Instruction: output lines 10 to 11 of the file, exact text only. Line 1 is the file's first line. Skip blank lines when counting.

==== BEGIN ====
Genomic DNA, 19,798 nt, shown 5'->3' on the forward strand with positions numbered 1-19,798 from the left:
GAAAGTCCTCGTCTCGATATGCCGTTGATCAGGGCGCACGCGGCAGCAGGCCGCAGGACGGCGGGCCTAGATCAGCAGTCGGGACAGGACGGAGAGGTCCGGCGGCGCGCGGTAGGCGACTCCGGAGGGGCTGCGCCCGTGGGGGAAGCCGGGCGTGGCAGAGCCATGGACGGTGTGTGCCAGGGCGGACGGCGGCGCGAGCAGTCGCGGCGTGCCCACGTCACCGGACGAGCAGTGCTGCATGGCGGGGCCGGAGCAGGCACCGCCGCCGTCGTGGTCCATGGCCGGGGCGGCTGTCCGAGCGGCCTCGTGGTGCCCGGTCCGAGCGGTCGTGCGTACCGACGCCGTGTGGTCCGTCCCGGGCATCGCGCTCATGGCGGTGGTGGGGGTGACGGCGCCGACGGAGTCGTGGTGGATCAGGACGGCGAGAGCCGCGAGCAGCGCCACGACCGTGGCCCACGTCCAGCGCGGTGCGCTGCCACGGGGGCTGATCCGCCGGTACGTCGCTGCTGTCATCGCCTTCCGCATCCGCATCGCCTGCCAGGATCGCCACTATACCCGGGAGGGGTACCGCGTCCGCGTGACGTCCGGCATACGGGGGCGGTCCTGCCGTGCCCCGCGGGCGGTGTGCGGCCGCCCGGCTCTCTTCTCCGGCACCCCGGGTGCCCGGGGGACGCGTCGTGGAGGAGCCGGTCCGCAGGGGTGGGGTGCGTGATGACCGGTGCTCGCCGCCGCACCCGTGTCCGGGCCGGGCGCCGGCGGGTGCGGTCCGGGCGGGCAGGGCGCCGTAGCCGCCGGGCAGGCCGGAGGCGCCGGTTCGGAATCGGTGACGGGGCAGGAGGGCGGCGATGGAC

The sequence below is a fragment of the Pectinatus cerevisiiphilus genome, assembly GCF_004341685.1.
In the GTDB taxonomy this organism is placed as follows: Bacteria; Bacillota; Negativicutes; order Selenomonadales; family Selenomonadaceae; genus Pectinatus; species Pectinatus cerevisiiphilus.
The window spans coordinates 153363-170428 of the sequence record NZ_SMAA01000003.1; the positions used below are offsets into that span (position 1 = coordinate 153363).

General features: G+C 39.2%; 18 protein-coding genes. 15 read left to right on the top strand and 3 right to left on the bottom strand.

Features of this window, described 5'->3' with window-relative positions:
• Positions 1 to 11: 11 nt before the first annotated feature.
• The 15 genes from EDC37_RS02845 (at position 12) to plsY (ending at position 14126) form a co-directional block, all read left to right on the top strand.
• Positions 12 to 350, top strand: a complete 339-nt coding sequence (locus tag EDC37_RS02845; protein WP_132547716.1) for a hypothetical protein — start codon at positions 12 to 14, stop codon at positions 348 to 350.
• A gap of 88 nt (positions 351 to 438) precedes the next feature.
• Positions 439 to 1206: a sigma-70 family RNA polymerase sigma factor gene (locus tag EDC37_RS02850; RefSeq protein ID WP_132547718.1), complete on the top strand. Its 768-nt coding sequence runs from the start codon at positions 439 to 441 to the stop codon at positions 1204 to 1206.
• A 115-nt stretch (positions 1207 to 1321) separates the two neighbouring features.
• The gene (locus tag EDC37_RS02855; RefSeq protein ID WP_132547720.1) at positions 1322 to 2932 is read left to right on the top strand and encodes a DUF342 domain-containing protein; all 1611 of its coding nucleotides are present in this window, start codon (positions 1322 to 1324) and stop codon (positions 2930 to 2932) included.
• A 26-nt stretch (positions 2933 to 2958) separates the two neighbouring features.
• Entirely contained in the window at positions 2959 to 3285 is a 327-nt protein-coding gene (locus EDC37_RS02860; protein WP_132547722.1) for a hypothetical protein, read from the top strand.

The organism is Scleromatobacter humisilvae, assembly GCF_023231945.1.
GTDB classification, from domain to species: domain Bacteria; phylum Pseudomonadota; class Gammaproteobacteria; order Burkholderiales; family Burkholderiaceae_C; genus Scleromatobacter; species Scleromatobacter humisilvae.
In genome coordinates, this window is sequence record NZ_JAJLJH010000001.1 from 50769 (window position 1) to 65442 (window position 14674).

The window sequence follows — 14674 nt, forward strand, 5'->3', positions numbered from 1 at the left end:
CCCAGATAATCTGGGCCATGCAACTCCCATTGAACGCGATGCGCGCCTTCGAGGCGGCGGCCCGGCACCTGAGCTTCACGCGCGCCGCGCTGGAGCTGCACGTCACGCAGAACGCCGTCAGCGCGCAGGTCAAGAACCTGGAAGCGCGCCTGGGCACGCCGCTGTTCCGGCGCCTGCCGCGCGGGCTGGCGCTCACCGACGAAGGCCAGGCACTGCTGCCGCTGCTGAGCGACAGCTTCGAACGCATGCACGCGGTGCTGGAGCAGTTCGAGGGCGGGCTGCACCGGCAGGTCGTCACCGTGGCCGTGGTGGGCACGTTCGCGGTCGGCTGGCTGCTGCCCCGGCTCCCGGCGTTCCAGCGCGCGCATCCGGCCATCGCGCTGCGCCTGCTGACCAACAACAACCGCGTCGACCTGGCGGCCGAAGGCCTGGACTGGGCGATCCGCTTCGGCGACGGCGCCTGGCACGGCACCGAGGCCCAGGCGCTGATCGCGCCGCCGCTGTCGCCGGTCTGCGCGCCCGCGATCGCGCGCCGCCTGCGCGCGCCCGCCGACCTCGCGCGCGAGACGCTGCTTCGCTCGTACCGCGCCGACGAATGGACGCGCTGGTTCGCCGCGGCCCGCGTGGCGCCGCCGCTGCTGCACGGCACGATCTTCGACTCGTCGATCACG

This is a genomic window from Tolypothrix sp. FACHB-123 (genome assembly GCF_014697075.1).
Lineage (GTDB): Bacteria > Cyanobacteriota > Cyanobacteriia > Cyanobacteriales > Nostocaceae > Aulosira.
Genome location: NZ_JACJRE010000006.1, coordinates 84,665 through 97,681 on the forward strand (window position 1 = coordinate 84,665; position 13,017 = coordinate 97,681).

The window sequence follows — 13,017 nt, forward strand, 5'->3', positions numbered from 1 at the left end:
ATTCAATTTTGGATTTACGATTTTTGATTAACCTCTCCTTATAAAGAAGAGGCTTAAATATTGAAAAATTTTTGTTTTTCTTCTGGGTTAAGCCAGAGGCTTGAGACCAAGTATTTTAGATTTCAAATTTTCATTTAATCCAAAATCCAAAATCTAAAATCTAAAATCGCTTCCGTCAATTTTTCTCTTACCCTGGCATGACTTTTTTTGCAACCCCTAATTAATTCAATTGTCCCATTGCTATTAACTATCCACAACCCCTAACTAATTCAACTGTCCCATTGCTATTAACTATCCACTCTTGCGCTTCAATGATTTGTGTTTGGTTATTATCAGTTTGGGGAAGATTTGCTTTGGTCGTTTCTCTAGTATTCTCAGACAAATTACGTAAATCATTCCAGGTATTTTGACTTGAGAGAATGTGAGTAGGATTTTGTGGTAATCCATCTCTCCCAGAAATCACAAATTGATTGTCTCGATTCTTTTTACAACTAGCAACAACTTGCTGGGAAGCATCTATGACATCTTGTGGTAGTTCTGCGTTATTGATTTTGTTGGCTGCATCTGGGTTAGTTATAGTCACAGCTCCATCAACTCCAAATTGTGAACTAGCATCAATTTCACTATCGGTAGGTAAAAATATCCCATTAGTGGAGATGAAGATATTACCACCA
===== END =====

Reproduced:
• Positions 12 to 350, top strand: a complete 339-nt coding sequence (locus tag EDC37_RS02845; protein WP_132547716.1) for a hypothetical protein — start codon at positions 12 to 14, stop codon at positions 348 to 350.
• A gap of 88 nt (positions 351 to 438) precedes the next feature.